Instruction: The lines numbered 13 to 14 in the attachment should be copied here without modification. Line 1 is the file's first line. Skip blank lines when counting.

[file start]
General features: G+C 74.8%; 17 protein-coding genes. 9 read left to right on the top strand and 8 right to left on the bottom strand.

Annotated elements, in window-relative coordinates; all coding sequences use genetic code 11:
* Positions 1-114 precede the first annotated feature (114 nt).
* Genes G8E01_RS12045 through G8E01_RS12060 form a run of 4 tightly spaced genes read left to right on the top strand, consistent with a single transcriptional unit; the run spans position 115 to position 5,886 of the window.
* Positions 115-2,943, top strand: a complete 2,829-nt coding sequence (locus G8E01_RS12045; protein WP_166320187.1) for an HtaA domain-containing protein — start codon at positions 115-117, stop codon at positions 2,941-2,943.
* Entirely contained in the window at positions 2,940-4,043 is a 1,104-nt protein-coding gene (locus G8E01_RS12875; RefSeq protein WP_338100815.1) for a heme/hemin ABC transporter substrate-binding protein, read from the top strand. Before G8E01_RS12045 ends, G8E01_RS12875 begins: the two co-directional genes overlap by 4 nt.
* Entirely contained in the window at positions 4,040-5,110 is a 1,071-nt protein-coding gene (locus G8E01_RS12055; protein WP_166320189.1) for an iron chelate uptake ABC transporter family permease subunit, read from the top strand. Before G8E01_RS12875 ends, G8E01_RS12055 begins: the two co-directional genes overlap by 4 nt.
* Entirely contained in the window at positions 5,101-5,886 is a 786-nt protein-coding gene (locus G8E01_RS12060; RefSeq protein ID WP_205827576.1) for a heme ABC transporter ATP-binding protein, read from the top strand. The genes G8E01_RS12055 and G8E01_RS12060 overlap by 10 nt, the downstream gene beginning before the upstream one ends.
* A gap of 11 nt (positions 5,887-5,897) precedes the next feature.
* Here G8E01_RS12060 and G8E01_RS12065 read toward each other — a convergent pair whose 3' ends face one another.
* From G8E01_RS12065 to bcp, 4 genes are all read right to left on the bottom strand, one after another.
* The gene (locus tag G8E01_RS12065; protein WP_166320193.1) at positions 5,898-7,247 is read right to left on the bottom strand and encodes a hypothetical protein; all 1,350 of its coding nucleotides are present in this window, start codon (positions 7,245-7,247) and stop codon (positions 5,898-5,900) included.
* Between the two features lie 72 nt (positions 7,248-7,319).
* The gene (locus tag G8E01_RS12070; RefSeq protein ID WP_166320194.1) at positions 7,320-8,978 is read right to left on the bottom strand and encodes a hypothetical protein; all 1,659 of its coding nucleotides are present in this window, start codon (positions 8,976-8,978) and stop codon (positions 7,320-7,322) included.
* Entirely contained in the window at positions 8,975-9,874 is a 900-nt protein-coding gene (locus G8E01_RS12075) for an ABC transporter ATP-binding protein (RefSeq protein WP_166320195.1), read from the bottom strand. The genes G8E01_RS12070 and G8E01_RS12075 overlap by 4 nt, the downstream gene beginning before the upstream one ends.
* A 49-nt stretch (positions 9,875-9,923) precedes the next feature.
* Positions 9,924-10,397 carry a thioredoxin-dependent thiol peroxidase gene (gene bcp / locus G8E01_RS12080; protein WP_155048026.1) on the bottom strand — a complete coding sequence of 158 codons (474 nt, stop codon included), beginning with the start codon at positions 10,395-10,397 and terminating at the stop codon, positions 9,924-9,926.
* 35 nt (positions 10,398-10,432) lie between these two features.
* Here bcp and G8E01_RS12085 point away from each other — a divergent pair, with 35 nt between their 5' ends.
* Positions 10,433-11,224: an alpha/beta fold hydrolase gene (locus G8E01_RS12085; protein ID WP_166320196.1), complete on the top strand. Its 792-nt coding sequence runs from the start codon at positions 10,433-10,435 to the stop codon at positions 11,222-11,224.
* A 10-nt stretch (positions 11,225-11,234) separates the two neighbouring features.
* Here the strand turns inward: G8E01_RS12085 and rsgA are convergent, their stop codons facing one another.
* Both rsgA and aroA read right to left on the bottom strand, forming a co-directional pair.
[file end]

* Between the two features lie 72 nt (positions 7,248-7,319).
* The gene (locus tag G8E01_RS12070; RefSeq protein ID WP_166320194.1) at positions 7,320-8,978 is read right to left on the bottom strand and encodes a hypothetical protein; all 1,659 of its coding nucleotides are present in this window, start codon (positions 8,976-8,978) and stop codon (positions 7,320-7,322) included.